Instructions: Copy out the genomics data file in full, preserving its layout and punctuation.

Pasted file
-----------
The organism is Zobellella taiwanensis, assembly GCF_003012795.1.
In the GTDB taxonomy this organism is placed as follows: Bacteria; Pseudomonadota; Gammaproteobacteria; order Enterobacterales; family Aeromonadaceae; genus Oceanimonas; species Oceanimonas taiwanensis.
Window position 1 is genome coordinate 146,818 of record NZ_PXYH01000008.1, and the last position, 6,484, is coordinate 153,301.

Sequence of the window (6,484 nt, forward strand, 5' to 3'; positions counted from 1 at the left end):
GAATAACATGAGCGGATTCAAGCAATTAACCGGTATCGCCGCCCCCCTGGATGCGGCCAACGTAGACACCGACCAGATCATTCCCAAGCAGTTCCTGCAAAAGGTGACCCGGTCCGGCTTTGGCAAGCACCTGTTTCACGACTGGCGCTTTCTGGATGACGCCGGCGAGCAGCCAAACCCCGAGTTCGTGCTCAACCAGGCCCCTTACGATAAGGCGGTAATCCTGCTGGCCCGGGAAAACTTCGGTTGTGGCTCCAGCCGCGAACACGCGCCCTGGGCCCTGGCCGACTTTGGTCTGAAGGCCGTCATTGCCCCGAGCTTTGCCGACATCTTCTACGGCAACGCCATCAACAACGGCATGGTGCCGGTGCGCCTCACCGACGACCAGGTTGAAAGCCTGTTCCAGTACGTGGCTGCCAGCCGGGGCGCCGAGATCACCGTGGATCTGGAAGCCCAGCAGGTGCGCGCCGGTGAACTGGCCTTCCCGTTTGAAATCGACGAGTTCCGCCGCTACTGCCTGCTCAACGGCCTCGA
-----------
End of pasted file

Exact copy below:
The organism is Zobellella taiwanensis, assembly GCF_003012795.1.
In the GTDB taxonomy this organism is placed as follows: Bacteria; Pseudomonadota; Gammaproteobacteria; order Enterobacterales; family Aeromonadaceae; genus Oceanimonas; species Oceanimonas taiwanensis.
Window position 1 is genome coordinate 146,818 of record NZ_PXYH01000008.1, and the last position, 6,484, is coordinate 153,301.

Sequence of the window (6,484 nt, forward strand, 5' to 3'; positions counted from 1 at the left end):
GAATAACATGAGCGGATTCAAGCAATTAACCGGTATCGCCGCCCCCCTGGATGCGGCCAACGTAGACACCGACCAGATCATTCCCAAGCAGTTCCTGCAAAAGGTGACCCGGTCCGGCTTTGGCAAGCACCTGTTTCACGACTGGCGCTTTCTGGATGACGCCGGCGAGCAGCCAAACCCCGAGTTCGTGCTCAACCAGGCCCCTTACGATAAGGCGGTAATCCTGCTGGCCCGGGAAAACTTCGGTTGTGGCTCCAGCCGCGAACACGCGCCCTGGGCCCTGGCCGACTTTGGTCTGAAGGCCGTCATTGCCCCGAGCTTTGCCGACATCTTCTACGGCAACGCCATCAACAACGGCATGGTGCCGGTGCGCCTCACCGACGACCAGGTTGAAAGCCTGTTCCAGTACGTGGCTGCCAGCCGGGGCGCCGAGATCACCGTGGATCTGGAAGCCCAGCAGGTGCGCGCCGGTGAACTGGCCTTCCCGTTTGAAATCGACGAGTTCCGCCGCTACTGCCTGCTCAACGGCCTCGA